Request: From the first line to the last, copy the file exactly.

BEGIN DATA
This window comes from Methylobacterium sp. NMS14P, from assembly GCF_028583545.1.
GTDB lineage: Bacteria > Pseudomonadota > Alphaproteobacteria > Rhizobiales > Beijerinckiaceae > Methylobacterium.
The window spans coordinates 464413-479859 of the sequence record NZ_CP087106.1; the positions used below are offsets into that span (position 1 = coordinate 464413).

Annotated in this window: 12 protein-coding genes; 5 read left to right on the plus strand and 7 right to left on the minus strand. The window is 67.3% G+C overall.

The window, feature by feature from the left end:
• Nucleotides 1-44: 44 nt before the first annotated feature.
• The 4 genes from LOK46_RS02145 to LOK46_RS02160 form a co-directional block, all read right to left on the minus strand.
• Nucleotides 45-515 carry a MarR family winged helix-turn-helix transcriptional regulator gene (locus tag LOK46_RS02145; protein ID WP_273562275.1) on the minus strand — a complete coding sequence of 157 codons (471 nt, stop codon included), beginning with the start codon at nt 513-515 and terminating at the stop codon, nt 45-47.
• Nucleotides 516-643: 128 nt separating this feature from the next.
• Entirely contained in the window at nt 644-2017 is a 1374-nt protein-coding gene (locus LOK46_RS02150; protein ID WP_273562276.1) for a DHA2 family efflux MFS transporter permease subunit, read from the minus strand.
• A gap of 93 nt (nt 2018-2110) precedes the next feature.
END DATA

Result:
This window comes from Methylobacterium sp. NMS14P, from assembly GCF_028583545.1.
GTDB lineage: Bacteria > Pseudomonadota > Alphaproteobacteria > Rhizobiales > Beijerinckiaceae > Methylobacterium.
The window spans coordinates 464413-479859 of the sequence record NZ_CP087106.1; the positions used below are offsets into that span (position 1 = coordinate 464413).

Annotated in this window: 12 protein-coding genes; 5 read left to right on the plus strand and 7 right to left on the minus strand. The window is 67.3% G+C overall.

The window, feature by feature from the left end:
• Nucleotides 1-44: 44 nt before the first annotated feature.
• The 4 genes from LOK46_RS02145 to LOK46_RS02160 form a co-directional block, all read right to left on the minus strand.
• Nucleotides 45-515 carry a MarR family winged helix-turn-helix transcriptional regulator gene (locus tag LOK46_RS02145; protein ID WP_273562275.1) on the minus strand — a complete coding sequence of 157 codons (471 nt, stop codon included), beginning with the start codon at nt 513-515 and terminating at the stop codon, nt 45-47.
• Nucleotides 516-643: 128 nt separating this feature from the next.
• Entirely contained in the window at nt 644-2017 is a 1374-nt protein-coding gene (locus LOK46_RS02150; protein ID WP_273562276.1) for a DHA2 family efflux MFS transporter permease subunit, read from the minus strand.
• A gap of 93 nt (nt 2018-2110) precedes the next feature.